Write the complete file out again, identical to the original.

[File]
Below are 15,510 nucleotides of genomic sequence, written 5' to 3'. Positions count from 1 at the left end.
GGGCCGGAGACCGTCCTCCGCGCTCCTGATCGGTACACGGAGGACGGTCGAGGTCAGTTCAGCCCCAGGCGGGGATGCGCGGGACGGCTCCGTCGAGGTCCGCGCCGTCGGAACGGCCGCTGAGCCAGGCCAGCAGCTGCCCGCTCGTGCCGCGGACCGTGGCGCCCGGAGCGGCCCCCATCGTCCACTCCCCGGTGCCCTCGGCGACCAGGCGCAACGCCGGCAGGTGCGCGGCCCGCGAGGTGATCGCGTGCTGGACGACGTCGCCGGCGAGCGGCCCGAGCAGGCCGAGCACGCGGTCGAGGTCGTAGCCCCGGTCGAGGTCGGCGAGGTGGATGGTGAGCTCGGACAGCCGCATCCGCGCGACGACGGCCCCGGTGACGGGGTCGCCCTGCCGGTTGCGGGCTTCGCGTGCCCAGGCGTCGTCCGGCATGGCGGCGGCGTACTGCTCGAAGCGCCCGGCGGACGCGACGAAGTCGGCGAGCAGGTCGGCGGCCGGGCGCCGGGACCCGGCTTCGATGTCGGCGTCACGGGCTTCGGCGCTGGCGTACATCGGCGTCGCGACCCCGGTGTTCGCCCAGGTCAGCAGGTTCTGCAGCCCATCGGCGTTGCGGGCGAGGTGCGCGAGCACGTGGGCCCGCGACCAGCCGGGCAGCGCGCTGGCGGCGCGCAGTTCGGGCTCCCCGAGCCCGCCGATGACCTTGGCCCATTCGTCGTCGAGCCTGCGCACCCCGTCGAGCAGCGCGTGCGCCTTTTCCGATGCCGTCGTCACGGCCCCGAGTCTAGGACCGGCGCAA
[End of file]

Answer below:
Below are 15,510 nucleotides of genomic sequence, written 5' to 3'. Positions count from 1 at the left end.
GGGCCGGAGACCGTCCTCCGCGCTCCTGATCGGTACACGGAGGACGGTCGAGGTCAGTTCAGCCCCAGGCGGGGATGCGCGGGACGGCTCCGTCGAGGTCCGCGCCGTCGGAACGGCCGCTGAGCCAGGCCAGCAGCTGCCCGCTCGTGCCGCGGACCGTGGCGCCCGGAGCGGCCCCCATCGTCCACTCCCCGGTGCCCTCGGCGACCAGGCGCAACGCCGGCAGGTGCGCGGCCCGCGAGGTGATCGCGTGCTGGACGACGTCGCCGGCGAGCGGCCCGAGCAGGCCGAGCACGCGGTCGAGGTCGTAGCCCCGGTCGAGGTCGGCGAGGTGGATGGTGAGCTCGGACAGCCGCATCCGCGCGACGACGGCCCCGGTGACGGGGTCGCCCTGCCGGTTGCGGGCTTCGCGTGCCCAGGCGTCGTCCGGCATGGCGGCGGCGTACTGCTCGAAGCGCCCGGCGGACGCGACGAAGTCGGCGAGCAGGTCGGCGGCCGGGCGCCGGGACCCGGCTTCGATGTCGGCGTCACGGGCTTCGGCGCTGGCGTACATCGGCGTCGCGACCCCGGTGTTCGCCCAGGTCAGCAGGTTCTGCAGCCCATCGGCGTTGCGGGCGAGGTGCGCGAGCACGTGGGCCCGCGACCAGCCGGGCAGCGCGCTGGCGGCGCGCAGTTCGGGCTCCCCGAGCCCGCCGATGACCTTGGCCCATTCGTCGTCGAGCCTGCGCACCCCGTCGAGCAGCGCGTGCGCCTTTTCCGATGCCGTCGTCACGGCCCCGAGTCTAGGACCGGCGCAA